So, what is it that ultimately makes Swagger what it is today, and which elements are the most important in creating a scripted streaming success on Apple TV+?
“We think of holding the mirror of the society in that way even though it’s a basketball show. The idea is that we try to get our audience leaning in, and while they’re leaning forward with the basketball, we hit ’em with the truth. Because of that, none of them work [without] the other,” Bythewood explained to Boardroom. “If the scripts aren’t right, then the performances can’t be authentic. If the casting isn’t right, that can’t be authentic. If it’s [not] a safe environment that feels inspiring, I don’t even really wanna be there and nobody can perform at their best. What you’re pulling are really key components that really make Swagger work.”
Here’s what Bythewood added to Boardroom about what gives Swagger the particular appeal that secured a loyal audience enthusiastic about returning for another season:
Take One Shot
“This show is so much more about basketball. In many ways, basketball is at times front and center, and much of what we do is peel back the curtain to understand who the characters are and who the people are. I really wanted to take basketball to a new level. We were able to do things that’s never been done cinematically.
“We have a really fun sequence and the first hour of the show where we see O’Shea [Jackson, Jr.], who plays Ike, and Isaiah Hill have a conversation and they’re just shooting free throws and we never cut. We see ’em shoot 10 free throws in a row while holding their conversation, which was fun. Even on a whole other level, [for] our fifth hour of the show, we shot a sequence where the entire basketball game is all in one shot. Like, we’ve never cut. We really wanted to do certain things basketball-wise that we’ve never seen before.”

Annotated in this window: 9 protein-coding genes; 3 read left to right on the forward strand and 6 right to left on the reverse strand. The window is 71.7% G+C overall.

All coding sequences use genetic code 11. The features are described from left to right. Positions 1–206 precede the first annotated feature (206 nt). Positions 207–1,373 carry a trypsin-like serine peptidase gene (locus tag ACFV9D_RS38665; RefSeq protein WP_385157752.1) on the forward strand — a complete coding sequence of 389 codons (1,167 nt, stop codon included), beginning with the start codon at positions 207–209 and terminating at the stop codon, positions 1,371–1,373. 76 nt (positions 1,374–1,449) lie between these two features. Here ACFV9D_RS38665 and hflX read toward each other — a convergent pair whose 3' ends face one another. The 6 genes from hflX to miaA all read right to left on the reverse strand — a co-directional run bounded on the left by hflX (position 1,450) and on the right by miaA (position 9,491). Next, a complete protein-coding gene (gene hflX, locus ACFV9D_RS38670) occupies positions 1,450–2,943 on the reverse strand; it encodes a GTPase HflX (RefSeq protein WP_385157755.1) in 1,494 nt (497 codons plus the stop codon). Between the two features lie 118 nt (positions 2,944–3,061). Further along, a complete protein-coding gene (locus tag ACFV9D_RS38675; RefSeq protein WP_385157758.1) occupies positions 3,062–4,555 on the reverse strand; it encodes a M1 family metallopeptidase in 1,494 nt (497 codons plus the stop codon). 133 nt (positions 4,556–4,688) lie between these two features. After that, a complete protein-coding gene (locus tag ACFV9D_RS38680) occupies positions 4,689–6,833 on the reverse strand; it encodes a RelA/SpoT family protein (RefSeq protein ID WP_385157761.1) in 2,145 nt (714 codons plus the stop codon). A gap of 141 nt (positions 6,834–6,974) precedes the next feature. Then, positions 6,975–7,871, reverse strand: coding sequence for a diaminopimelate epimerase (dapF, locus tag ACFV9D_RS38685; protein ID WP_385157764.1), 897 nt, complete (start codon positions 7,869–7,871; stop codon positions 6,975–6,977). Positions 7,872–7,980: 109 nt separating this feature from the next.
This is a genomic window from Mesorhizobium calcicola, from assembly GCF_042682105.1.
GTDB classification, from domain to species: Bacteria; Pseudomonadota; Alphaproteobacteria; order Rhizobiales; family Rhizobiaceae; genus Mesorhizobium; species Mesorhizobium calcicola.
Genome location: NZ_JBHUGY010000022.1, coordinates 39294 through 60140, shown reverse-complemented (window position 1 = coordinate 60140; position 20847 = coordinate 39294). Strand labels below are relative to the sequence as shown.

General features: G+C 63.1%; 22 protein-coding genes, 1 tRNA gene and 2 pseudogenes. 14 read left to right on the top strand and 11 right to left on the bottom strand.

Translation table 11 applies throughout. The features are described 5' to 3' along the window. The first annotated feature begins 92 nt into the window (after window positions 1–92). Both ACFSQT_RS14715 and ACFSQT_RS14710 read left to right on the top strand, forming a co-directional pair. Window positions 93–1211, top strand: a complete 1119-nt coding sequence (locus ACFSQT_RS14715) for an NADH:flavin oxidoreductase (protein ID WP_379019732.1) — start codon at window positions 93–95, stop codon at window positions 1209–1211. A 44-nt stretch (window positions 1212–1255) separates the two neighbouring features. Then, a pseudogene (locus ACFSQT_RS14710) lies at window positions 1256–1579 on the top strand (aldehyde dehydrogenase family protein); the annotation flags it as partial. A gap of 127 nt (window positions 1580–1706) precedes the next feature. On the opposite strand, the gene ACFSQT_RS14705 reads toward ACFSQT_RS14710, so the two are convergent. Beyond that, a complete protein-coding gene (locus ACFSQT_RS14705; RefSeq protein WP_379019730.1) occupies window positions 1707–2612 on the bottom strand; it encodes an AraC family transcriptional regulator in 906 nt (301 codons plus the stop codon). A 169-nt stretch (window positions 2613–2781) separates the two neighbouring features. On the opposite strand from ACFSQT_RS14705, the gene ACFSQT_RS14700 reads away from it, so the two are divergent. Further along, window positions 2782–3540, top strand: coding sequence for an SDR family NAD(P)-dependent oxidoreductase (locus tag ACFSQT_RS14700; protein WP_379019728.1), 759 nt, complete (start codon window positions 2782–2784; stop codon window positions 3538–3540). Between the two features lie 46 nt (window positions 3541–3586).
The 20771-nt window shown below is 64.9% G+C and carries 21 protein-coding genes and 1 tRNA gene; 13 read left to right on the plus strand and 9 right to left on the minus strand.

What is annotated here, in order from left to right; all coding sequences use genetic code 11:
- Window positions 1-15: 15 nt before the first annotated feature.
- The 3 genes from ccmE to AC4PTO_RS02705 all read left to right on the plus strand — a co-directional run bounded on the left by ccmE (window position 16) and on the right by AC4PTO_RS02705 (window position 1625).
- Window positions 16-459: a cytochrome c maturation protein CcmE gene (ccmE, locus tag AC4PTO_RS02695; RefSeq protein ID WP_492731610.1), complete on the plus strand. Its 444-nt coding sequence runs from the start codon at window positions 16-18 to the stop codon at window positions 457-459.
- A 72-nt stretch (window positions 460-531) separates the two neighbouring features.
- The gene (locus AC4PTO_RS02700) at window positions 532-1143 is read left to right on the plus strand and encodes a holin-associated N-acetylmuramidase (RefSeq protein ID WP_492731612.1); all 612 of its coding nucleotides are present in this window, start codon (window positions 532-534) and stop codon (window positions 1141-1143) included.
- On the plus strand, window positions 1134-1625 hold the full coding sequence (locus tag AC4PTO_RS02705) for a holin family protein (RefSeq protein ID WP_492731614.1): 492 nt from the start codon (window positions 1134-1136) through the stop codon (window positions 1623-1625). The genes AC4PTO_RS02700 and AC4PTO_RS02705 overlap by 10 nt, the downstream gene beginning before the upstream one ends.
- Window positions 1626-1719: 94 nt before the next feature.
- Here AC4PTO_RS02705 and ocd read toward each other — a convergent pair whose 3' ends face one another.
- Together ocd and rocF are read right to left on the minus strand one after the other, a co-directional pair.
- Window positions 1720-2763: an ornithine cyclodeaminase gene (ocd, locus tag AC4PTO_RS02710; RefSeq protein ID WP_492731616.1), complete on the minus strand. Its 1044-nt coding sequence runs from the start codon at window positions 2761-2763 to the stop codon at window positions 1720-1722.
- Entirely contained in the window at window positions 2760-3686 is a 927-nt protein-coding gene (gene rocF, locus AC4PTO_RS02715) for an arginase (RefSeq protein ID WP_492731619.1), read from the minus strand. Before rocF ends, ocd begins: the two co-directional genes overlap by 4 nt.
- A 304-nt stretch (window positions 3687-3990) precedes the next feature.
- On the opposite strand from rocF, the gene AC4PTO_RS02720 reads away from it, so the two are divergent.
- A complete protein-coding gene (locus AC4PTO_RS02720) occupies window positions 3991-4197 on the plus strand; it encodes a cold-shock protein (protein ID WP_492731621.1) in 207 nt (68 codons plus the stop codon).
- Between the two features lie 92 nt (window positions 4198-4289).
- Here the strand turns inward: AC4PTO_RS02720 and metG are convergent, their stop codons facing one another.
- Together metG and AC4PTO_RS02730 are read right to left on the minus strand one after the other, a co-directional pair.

Man in the Mirror
“This first season, we really wanted to hold a mirror up to society and sort of reflect what’s going on in the real world. While we really reflected [on] the pandemic and the aftermath of Breonna [Taylor] and George Floyd, we really took a look at this idea that when you are looking for inclusion in a school curriculum, when you’re looking for authors that are Black or people of color, that has suddenly become a threat. Right now’s day and age, critical race theory is a sort of campaign component that right-wingers are using to get elected. We’re really looking at the seeds of this idea that there needs to be inclusion — not just by bodies, but within the education system.”
Empathy & Humanity
“The third element was just to really allow people to know and love these characters that we have [and] really understanding what makes Jace, Crystal (Wallis), Phil (Solomon Irama), and Ike and all of our people tick. Really, [it’s] like the secret sauce of the show. While the basketball is really important and the real-life events are important, our performances and really allowing people to invest in their characters is the other part that’s critical for our show.”
“It really needs to feel authentic. The basketball needs to feel authentic, performance needs to feel authentic, and casting needs to really feel authentic. When you talk about the synergy, [it’s about] the idea that it’s creating a safe environment, particularly during a pandemic. A safe environment where people can thrive is critical.”
Power of the Pen
“Everything begins with the writing. I would really say that it’s all connected. One of the things that you hear me saying is every hour of the show. I didn’t really wanna confuse with the terminology that we use but we don’t say episode in the creative process of the show; we say maze. This whole idea that life is not a straight line. It twists and turns like obstacles and opportunities, so it’s a maze. If we really were to think about whether it’s like the Civil Rights Movement or reconstruction era or George Floyd, we’re all in this maze, and we think of our characters that way.”